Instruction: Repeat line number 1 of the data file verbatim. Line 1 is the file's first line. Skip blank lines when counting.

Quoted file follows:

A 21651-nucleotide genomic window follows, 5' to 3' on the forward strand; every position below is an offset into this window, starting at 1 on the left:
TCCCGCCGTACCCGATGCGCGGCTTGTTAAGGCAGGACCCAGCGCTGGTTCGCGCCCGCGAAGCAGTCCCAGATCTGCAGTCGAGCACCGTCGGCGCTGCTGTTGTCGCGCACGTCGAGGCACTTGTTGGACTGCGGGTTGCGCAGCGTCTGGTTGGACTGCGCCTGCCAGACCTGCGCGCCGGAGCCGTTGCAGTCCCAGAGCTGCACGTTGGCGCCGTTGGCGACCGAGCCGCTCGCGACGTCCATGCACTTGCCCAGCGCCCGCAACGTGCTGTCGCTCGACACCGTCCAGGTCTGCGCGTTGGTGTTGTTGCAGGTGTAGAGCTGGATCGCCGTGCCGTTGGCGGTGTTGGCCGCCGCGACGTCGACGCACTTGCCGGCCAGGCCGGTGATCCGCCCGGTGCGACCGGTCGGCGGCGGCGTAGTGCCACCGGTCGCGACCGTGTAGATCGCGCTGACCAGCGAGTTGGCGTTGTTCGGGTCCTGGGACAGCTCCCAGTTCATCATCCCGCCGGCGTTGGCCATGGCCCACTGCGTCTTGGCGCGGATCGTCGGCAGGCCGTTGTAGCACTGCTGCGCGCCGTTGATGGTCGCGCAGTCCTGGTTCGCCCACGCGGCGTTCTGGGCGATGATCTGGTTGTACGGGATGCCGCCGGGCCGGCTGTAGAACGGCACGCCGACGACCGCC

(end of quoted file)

A 21651-nucleotide genomic window follows, 5' to 3' on the forward strand; every position below is an offset into this window, starting at 1 on the left: